With cyber security issues becoming more prominent, commercial diving contractors need to be aware of all of the possible risks. These don't just include risks that might affect their operating systems at sea but liabilities on land as well. Protecting cars from hackers has become a far more prominent cause for many security professionals, and according to research from the University of Birmingham, certain models in particular seem to be vulnerable.
Reuters recently reported on these findings, which allege that hackers could exploit security flaws in keyless Volkswagen vehicles, as well as other manufacturers. A Volkswagen representative claimed the "current vehicle generation" is not vulnerable. While Ford Europe representative John Gardiner said something similar, he also admitted that an issue exists.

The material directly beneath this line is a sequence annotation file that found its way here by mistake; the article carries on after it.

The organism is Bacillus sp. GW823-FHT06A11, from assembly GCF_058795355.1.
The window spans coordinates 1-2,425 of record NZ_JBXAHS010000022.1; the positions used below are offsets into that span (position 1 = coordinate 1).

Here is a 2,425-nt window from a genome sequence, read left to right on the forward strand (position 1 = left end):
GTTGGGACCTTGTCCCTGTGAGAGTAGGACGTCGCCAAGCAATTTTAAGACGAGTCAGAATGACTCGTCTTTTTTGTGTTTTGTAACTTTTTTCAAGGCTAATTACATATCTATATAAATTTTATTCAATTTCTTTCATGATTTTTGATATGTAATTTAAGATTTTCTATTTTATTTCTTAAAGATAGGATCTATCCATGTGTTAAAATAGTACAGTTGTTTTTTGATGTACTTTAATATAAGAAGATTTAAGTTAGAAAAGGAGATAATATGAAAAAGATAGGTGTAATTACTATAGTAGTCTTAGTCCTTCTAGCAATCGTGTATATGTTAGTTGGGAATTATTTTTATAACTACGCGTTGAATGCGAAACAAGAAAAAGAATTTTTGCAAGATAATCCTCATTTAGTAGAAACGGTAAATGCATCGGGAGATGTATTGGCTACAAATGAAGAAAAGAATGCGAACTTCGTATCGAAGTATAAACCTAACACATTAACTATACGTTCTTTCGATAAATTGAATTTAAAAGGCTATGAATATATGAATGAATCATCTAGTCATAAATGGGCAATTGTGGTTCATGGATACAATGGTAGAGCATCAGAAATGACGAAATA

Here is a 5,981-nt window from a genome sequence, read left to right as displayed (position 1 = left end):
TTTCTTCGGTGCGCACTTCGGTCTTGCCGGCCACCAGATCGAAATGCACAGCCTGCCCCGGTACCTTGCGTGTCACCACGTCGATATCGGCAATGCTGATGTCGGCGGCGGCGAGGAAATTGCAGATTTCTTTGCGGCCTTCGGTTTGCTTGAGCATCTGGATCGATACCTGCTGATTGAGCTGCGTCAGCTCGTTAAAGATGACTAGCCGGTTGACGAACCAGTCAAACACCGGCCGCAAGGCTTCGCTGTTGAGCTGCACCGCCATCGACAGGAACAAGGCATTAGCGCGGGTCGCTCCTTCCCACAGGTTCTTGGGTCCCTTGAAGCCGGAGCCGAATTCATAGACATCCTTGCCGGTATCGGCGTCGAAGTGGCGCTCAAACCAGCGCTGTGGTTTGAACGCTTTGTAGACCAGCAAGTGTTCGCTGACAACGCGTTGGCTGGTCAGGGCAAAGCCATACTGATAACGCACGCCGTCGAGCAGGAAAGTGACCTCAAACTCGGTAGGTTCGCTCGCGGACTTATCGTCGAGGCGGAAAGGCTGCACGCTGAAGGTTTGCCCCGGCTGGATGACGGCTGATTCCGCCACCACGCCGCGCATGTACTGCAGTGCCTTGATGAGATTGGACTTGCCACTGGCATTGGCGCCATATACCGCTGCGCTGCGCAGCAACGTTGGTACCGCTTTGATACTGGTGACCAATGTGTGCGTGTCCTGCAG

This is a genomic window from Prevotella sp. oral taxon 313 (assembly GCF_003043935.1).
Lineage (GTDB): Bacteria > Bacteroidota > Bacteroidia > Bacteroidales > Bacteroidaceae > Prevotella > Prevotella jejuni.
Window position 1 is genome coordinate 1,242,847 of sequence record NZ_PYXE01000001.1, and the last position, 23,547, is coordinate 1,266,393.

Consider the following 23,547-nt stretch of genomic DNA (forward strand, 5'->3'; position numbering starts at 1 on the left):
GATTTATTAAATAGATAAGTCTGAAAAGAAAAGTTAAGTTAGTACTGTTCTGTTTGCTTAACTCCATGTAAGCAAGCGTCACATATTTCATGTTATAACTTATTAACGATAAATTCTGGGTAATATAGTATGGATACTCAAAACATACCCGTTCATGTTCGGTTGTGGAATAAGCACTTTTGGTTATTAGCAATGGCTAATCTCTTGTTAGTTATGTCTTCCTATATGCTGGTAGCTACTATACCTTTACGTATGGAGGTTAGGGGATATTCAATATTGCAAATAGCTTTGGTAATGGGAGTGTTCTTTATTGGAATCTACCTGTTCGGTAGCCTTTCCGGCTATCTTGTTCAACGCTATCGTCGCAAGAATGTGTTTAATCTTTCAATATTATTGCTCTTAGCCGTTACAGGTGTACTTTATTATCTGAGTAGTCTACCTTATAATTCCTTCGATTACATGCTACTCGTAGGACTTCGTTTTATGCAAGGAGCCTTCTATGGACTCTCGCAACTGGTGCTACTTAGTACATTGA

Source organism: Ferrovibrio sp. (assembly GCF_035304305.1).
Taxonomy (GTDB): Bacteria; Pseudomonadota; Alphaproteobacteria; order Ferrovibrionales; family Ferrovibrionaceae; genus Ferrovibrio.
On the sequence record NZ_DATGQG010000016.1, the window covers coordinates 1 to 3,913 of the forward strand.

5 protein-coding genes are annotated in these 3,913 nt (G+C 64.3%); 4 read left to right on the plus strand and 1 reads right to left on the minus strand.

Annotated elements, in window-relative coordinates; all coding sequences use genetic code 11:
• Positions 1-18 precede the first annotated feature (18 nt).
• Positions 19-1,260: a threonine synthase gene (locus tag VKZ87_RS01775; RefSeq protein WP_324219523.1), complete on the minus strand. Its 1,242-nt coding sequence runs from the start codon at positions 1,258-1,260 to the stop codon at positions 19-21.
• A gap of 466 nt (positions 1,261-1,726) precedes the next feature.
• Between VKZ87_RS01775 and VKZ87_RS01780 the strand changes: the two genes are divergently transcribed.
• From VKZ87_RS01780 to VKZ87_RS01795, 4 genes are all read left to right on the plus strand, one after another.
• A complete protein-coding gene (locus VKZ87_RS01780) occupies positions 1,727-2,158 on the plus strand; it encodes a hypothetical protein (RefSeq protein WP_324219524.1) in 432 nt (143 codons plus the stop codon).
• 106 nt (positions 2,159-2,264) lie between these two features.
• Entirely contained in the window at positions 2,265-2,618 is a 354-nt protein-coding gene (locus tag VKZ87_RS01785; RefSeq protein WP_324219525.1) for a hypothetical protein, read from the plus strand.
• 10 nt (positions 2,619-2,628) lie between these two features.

"We are aware of this security gap and have incorporated this knowledge in the enhancements of existing and future systems," Gardiner said, according to Reuters. "We no longer use the described system in any of our new cars."
This report only specifically concerns copying key signals to break into a car remotely. Other hacking schemes could potentially be more elaborate. A Wall Street Journal piece from July referred to two attackers who could reportedly start a car using a laptop. Information from the National Insurance Crime Bureau included in the report shows that Toyota Corolla models were the most stolen vehicles between 2010 and 2015.
The Department of Transportation and the National Highway Traffic Safety Administration have both addressed this issue. In March, the latter organization outlined a series of steps for auto cyber protection, including legislation, detection measures and research.
Companies that offer commercial diving services may need to think beyond their most obvious assets for cyber protection. Fortunately, Fisk Marine Insurance International can provide both commercial auto insurance and coverage for various kinds of professional divers.